July 25, 2014 § Leave a comment
I know its been a while, but after a little summer hiatus, I think I’ll start up my Friday Quick Hits and Varia again. There has been a good bit of interesting stuff this summer on the interwebs and I’ll do what I can to sort through my backlog and pass on the greatest hits.
- It’s worth a few minutes to surf through this year’s posts on Rangar Cline’s Under the Mediterranean Sun.
- Congratulations to Jon Frey for receiving an NEH Digital Implementation Grant for their work to produce an online workspace for the study of archaeological notebooks.
- Adam Rabinowitz writes about reading Herodotus spatially on Hestia: Part 1, Part 2, Part 3.
- Sebastian Heath is using structure-from-motion 3D images of Roman Emperors in his Roman archaeology course.
- Ovid’s Metamorphoses as a web-serial graphic novel.
- Along similar lines: Isocrates, Against the Sophists adapted to 21st century academia.
- Drunk Archaeology and my response.
- Digital Humanities, innovation, and sustainability.
- I guess Ivy League schools are overrated.
- Shipping containers as apartments. This is depressing.
- Ten books on teaching.
- What I’m reading: S. Foote and E. Mazzolini, Histories on the Dustheap. 2012.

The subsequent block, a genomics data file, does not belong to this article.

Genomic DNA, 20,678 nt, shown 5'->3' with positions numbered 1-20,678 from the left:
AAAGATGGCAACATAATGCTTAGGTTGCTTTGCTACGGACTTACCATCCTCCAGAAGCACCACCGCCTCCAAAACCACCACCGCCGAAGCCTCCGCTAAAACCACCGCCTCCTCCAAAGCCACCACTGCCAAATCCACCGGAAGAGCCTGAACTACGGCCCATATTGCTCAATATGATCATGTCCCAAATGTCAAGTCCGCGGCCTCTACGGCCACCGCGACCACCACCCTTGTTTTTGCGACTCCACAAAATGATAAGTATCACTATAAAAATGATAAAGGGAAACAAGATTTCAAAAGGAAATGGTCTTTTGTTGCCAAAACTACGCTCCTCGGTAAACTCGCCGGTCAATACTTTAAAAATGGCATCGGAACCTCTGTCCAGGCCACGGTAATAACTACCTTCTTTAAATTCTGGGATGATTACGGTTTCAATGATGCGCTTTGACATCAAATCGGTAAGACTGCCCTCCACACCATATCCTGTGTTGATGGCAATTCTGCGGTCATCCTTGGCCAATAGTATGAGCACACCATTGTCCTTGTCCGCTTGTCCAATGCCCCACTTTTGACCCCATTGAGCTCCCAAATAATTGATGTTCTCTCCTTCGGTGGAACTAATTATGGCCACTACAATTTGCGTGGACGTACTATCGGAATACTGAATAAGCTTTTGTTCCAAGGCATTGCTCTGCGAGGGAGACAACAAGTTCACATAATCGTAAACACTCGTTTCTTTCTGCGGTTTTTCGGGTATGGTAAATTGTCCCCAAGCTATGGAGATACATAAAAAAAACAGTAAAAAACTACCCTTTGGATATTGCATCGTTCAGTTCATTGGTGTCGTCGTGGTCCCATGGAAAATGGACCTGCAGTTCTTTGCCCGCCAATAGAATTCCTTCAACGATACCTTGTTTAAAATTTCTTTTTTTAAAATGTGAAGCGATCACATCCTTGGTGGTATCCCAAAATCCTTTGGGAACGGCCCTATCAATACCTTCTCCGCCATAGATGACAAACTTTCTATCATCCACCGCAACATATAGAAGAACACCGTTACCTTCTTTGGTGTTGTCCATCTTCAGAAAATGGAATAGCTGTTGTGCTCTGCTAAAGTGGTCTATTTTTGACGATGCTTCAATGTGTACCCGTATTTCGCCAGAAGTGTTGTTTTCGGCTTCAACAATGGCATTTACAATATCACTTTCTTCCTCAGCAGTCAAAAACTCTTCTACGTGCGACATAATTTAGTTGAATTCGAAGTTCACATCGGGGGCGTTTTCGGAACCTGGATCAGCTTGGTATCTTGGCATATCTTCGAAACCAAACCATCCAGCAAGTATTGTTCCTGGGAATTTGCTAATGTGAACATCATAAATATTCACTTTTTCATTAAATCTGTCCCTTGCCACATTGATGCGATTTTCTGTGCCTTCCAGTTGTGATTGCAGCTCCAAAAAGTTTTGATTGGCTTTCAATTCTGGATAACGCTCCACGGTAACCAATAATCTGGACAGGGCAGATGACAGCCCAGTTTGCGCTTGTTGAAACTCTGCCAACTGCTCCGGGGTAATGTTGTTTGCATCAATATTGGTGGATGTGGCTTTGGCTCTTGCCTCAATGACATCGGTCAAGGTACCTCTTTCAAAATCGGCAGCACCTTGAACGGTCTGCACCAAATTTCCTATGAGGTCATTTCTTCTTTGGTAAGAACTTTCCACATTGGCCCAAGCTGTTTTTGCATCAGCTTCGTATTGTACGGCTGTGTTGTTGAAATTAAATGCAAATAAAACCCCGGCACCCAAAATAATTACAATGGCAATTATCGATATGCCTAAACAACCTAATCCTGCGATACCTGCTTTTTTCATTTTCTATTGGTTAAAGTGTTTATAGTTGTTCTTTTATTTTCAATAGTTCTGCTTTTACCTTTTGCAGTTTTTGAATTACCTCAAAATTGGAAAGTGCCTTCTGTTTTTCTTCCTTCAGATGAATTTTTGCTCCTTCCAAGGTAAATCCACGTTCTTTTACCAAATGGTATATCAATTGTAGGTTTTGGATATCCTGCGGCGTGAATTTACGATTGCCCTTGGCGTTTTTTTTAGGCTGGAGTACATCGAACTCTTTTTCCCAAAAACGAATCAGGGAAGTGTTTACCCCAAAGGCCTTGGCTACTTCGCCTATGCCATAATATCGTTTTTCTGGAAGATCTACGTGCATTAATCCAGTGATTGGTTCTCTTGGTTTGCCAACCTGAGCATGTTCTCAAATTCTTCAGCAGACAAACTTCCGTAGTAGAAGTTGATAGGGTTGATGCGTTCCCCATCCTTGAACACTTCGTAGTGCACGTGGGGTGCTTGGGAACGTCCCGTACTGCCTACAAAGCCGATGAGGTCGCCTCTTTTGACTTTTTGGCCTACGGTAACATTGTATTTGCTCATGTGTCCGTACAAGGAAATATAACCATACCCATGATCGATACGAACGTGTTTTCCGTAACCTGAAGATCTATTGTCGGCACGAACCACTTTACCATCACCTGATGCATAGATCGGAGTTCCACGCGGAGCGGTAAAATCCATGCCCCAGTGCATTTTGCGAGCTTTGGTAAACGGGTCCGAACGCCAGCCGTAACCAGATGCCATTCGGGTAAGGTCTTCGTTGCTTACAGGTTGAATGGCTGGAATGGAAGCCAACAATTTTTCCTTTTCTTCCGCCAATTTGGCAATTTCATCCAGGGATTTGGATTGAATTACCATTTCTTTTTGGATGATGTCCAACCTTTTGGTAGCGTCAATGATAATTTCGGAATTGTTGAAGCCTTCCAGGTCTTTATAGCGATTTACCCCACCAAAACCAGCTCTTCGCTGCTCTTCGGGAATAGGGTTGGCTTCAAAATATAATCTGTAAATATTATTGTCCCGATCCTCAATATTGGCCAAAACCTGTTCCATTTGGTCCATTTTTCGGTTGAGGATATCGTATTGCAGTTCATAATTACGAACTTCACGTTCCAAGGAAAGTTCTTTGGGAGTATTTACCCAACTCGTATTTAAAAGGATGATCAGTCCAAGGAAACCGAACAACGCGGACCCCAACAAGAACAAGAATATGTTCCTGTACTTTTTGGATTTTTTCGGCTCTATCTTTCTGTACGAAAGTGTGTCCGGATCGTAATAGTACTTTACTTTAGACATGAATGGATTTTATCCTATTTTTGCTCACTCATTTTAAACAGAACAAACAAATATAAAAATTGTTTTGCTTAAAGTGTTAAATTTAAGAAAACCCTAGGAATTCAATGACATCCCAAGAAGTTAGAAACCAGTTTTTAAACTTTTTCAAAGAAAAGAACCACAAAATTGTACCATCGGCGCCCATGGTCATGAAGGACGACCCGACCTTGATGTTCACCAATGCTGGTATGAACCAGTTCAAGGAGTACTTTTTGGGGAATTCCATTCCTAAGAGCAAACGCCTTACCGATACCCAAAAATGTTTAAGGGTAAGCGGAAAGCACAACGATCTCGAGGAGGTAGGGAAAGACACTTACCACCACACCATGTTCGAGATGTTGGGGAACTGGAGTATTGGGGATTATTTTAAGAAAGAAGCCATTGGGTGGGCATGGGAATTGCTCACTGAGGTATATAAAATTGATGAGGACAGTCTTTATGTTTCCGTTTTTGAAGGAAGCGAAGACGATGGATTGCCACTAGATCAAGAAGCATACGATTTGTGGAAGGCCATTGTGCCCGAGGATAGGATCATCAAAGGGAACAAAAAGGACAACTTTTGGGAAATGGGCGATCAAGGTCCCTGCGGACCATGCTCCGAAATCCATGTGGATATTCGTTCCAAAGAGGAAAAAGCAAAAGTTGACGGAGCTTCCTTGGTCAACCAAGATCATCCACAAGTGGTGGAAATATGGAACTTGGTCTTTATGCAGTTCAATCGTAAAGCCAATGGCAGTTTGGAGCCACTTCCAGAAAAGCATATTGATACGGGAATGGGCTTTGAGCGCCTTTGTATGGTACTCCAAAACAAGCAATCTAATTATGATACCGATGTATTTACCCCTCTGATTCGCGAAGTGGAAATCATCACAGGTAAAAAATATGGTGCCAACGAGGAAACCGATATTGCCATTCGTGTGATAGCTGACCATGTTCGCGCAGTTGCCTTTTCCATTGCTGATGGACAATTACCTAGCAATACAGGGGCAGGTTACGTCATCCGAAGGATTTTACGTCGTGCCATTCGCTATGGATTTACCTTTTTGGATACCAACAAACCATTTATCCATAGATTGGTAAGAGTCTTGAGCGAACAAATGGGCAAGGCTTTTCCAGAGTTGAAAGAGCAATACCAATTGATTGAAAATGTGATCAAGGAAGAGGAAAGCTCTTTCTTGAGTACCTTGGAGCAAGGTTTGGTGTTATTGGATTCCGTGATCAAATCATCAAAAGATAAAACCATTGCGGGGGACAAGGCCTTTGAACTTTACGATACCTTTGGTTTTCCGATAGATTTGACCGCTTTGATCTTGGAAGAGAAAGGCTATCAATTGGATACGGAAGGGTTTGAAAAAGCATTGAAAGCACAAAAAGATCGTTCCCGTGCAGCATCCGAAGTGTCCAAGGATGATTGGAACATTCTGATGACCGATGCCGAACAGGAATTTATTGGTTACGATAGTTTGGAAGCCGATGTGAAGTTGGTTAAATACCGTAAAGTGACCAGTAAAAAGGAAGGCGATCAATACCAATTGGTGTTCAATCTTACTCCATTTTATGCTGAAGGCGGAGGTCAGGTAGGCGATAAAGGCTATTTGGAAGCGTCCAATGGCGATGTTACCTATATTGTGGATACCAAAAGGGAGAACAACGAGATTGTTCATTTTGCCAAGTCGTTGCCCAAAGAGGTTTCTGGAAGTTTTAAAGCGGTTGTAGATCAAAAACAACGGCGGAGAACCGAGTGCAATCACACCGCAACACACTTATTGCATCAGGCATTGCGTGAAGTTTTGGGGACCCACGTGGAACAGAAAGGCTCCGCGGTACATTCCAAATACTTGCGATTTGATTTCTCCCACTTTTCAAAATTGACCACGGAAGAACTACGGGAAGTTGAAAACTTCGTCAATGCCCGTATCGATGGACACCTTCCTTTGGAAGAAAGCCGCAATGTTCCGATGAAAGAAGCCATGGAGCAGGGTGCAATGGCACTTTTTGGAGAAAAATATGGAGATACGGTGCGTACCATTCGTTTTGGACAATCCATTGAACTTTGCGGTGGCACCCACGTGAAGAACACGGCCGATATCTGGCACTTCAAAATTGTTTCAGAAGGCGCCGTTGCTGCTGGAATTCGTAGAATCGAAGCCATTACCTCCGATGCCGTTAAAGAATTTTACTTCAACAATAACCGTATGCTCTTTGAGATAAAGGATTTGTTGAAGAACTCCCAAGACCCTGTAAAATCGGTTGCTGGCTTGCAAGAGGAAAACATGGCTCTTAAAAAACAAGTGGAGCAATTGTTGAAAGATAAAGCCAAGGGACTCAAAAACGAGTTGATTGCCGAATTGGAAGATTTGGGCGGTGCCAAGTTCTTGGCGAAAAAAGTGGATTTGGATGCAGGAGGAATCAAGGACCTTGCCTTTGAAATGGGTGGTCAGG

- What I’m listening to: Amen Dunes, Love.
May 2, 2014 § Leave a comment
It has been an exciting, but exhausting two weeks since my last Friday Quick Hits and Varia.
Next week, I wrap up the semester, recover from my Atari dig, and start to prepare for WARP.
- A strange article on repatriated antiquities and museums.
- Who knows?
- An ancient house in Sudan.
- Coeliac disease in antiquity.
- Mystery text deciphered.
- Why writing longhand may be better than typing (the scholarly article is here).
- A cool tiny house from GM.
- Adjuncts revolt.
- Some links on the Atari dig:
- Relics of technology.
- Restored movie theaters.
- Abandonment and squatting in Caracas, Venezuela.
- What I’m reading: D.B. Weiss, Lucky Wander Boy. New York 2003; I. Bogost and N. Montfort, Racing the Beam: the Atari Video Computer System. Cambridge, MA 2009.
- What I’m listening to: The Moles, Flashbacks and Dream Sequences: The Story of the Moles.
April 18, 2014 § Leave a comment